Under siege: Socialist Venezuela pushes back against U.S. and its allies
Venezuela’s Constituent Assembly sing the national anthem on the steps of the National Assembly in Caracas, Venezuela, Friday, Aug. 4. | Ariana Cubillos / AP

“The crisis in Venezuela today poses a direct threat to international peace and security. Venezuela is an increasingly violent narco-state that threatens the region, the hemisphere, and the world.” This is what U.S. ambassador to the United Nations Nikki Haley told the UN Security Council on November 13. Venezuela, China, Russia, Bolivia, and Egypt boycotted the U.S.-chaired session.

The week before, the U.S. government warned U.S. bondholders attending an upcoming meeting between Venezuela’s government and its creditors that they would be violating U.S. sanctions against President Nicolas Maduro’s socialist government. They risked imprisonment for decades and the leveling of big fines against their business entities. The Trump administration also added ten more Venezuelan government officials to a long list of others already facing U.S. sanctions.

Yet the Maduro government, custodian of Venezuela’s socialist project founded by the late President Hugo Chavez, is holding on, despite fearsome economic challenges and a mobilized rightwing political opposition fortified by a combative business class and U.S. support. Crucially, four months of violent, even murderous, nationwide street demonstrations earlier this year didn’t succeed in making Venezuela ungovernable.

Coming together as the “Great Patriotic Pole,” Maduro’s United Socialist Party of Venezuela (PSUV) and allies prevailed overwhelmingly in elections October 15, securing governorships in 18 of 23 states. Defeat prompted former presidential candidate Enrique Capriles to abandon the Democratic Unity Roundtable (MUD) electoral coalition, the opposition’s political arm.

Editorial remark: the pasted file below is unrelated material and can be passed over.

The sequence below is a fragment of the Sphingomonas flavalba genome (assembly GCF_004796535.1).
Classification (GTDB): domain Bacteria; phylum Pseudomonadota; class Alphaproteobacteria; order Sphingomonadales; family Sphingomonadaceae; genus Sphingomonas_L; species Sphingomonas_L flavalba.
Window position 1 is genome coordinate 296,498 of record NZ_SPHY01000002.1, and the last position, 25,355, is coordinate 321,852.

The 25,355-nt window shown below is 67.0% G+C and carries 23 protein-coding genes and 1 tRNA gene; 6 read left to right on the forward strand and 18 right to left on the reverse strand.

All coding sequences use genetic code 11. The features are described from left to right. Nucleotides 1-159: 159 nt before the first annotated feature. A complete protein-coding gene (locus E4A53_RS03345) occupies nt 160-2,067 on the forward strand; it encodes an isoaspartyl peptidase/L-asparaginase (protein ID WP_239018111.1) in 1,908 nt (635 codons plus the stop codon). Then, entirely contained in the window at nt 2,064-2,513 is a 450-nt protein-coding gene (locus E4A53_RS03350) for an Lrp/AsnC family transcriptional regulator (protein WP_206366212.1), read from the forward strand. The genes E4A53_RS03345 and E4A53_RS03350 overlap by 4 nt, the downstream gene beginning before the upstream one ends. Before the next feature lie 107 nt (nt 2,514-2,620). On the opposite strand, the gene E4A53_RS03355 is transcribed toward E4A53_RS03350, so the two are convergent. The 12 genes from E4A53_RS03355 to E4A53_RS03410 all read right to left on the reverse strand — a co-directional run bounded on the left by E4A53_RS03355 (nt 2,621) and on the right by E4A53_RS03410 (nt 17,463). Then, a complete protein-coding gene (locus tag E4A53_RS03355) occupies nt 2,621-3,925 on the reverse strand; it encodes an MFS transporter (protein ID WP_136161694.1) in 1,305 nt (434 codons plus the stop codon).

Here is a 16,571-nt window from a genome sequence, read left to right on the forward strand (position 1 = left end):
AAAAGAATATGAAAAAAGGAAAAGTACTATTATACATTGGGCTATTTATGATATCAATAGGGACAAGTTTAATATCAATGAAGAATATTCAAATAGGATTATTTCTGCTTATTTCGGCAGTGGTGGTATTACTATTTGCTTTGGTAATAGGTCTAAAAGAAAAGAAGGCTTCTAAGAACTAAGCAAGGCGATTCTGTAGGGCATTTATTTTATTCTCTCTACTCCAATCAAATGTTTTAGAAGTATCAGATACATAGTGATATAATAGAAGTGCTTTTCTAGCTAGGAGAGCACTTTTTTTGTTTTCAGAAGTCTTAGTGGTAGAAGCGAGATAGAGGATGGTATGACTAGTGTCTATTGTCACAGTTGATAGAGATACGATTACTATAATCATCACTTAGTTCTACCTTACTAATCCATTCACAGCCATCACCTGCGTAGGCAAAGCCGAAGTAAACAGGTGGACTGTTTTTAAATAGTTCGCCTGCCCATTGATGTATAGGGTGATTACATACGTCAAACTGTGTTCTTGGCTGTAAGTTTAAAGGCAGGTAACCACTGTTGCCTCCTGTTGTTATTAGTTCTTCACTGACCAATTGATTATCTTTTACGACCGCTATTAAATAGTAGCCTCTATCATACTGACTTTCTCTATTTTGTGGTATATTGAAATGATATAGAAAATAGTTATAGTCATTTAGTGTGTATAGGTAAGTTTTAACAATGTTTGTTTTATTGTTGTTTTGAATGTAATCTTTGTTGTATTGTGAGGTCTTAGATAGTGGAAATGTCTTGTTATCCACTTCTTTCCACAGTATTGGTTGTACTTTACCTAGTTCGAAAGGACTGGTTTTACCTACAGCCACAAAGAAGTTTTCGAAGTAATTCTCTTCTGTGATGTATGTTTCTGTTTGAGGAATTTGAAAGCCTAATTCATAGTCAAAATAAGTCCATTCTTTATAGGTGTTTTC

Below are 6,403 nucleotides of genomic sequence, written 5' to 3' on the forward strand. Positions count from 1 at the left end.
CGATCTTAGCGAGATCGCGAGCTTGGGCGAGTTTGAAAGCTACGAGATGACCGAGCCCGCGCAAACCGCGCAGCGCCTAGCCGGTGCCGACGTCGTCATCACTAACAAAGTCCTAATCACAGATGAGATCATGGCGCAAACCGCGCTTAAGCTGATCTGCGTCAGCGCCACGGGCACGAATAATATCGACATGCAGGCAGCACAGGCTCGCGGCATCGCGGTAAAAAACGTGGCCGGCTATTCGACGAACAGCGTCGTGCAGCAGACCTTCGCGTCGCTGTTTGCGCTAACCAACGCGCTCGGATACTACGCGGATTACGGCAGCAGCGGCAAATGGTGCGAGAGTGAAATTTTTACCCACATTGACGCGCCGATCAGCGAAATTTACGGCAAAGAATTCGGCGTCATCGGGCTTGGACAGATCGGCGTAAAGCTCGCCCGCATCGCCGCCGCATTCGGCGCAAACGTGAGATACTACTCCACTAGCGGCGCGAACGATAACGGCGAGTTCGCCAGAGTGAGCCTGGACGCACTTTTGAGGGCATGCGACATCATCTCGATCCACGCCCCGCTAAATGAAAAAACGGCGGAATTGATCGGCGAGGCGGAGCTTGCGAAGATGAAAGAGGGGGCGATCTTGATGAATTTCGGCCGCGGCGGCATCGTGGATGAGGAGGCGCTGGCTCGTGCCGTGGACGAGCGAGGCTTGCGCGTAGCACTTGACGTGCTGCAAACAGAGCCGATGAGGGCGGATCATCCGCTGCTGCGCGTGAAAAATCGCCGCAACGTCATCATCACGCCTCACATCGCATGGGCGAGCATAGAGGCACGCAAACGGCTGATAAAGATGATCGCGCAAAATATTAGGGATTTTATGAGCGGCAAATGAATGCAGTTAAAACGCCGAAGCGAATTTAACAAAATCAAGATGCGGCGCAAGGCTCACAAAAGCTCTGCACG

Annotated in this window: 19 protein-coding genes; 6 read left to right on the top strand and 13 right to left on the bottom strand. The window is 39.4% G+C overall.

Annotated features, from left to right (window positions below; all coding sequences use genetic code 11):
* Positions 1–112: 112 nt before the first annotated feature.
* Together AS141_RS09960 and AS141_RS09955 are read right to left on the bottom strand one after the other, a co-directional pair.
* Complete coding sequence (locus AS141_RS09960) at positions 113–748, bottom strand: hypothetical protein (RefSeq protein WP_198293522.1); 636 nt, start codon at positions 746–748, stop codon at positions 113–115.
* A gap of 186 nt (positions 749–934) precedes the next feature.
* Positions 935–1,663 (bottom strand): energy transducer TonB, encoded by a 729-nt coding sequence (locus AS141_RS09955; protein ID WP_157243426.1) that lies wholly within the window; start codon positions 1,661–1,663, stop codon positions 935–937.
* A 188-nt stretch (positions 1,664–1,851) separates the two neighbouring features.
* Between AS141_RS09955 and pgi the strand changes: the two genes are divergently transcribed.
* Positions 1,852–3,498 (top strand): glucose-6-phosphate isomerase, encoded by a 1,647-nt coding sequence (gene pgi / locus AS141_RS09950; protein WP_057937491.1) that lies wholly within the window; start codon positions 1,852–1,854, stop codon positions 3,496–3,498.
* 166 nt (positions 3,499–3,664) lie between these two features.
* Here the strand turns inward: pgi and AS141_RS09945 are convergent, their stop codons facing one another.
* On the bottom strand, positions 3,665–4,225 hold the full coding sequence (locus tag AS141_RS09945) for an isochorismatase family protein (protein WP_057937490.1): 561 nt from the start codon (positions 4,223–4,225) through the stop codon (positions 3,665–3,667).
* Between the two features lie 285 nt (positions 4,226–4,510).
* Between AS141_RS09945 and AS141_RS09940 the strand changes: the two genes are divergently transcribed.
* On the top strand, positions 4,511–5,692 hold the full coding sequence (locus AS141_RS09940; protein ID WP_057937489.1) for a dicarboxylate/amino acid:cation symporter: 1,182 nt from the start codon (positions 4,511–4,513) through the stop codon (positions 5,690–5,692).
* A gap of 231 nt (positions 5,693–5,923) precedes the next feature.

Polling in early November by the “Hinterlaces” organization showed that the October election results and anticipation of municipal elections set for December have “contributed to a climate of peace.”

On November 13, government officials met with 400 representatives of international creditors. As the meeting closed, the Maduro government indicated arrangements were in place to re-structure $3.5 billion worth of its $9 billion debt claimed by Russia. Nothing was said about rescheduling payments to China on obligations amounting to $23 billion, but a Chinese government spokesperson expressed confidence that Venezuela was “capable of adequately managing the debt problem.” While the meeting was in session, the credit-rating agency Standard & Poor’s declared Venezuela’s government to be in partial default on its obligations.

The government’s financial embarrassment and the serious inflation ravaging Venezuelan society stem in part from a worldwide fall in oil prices beginning in 2014. A recent 33 percent rise in oil prices and a corresponding increase in exports, mainly oil, may represent a silver lining for the country.

Currently, a National Constituent Assembly, installed on August 18, is legislating in place of Venezuela’s National Assembly, under right-wing control since early 2016. The Assembly has been considering six proposals from the Maduro government aimed at stabilizing the economy. It approved one of them on November 14, a bill that would, according to Venezuelanalysis.com, “stimulat[e] good practices in production, distribution, and commercialization” in the food distribution system and ensure “food sovereignty.”